In April of 1968, two African-American workers at the Emporium department store in San Francisco, California were fired after they picketed and urged a customer boycott of the store. The employees had claims that the Company had discriminated against them and hoped their actions would put pressure on the store because of what they claimed was a pattern of discrimination in denying better job assignments to minority workers. They claimed that for years the minority workers had been employed mostly in the stockroom area, and had difficulty getting higher commission paying jobs. Two of the employees argued that this was improper, and gathered other employees to create a campaign to change the store's practices, leading to the picketing and eventually the discharge of their employment.
The picketers had filed a complaint with the company labor relations director and the director agreed to “look into the matter”. Unsatisfied with the response the employees met with their Union and concluded that the company was discriminated and that they would begin a grievance process. However James Joseph Hollins and Torn Hawkins did not agree with the process and procedure or its time schedule. The picketers felt the Union’s response had been inadequate because they believed that the union's efforts were too slow and too narrow in their focus. They felt the Union contract could not handle a systematic grievance of this sort and demanded to deal with the company president.
A few weeks later in November 1968, the workers announced that they would picket the store to advocate a customer boycott. When the picketing and boycott began, leaflets were distributed and public statements were made asking customers not to be patrons of the Emporium. Soon after the pickets appeared, the employees were warned by the company that they would be dismissed if the picketing continued. Union representatives also urged that the employees stop their protest actions in order to keep their jobs. A week later, after the picketing resumed, the two employees were fired. Had they abided by their union contract they would have still had their employment and continued with their discrimination case.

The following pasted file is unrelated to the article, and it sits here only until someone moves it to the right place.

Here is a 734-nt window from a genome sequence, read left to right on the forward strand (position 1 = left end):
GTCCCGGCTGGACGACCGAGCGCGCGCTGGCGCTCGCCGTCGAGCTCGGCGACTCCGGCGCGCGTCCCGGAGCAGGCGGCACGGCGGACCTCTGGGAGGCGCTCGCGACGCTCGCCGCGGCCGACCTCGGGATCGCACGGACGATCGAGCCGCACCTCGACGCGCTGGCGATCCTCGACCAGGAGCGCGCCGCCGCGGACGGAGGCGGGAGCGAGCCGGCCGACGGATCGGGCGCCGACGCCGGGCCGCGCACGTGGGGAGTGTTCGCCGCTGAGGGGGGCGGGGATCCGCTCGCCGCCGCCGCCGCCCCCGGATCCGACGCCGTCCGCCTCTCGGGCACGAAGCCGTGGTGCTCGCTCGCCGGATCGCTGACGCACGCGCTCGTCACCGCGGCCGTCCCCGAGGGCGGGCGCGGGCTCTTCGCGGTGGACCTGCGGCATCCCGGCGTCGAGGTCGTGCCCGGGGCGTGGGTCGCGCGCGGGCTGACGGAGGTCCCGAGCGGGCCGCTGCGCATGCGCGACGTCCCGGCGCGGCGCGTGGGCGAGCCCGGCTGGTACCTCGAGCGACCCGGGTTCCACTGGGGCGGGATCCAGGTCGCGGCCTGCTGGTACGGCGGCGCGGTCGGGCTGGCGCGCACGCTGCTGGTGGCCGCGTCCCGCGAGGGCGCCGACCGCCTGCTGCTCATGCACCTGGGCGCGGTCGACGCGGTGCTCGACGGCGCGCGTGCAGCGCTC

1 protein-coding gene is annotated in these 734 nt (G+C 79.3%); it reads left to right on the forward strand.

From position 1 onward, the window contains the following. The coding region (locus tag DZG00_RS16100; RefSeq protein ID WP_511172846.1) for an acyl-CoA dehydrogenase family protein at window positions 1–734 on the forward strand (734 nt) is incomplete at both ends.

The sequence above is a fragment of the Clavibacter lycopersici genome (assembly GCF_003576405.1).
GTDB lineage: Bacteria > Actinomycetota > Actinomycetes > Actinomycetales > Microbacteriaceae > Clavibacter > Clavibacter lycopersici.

2. In becoming members of the union, which had a contract that included an antidiscrimination clause along with a no-strike clause and a no-lockout clause, did the protesting employees waive all right to pursue discrimination claims in court?
The employees who were fired did not waive their rights to pursue discrimination claims in court when they became members of the union. They had filed a complaint against Emporium for discrimination in which the union responded with an investigation, which confirmed discriminatory actions by the employer. However the employees themselves did not agree with the correct and legal process to take corrective action.
The union had negotiated a collective bargaining agreement regulating key terms and conditions of employment. The agreement included a provision barring discrimination against employees on the basis of race. The agreement also included a grievance procedure that permitted the union to challenge violations of the agreement. Under this provision, if a grievance was not resolved by the parties, it could be presented to an…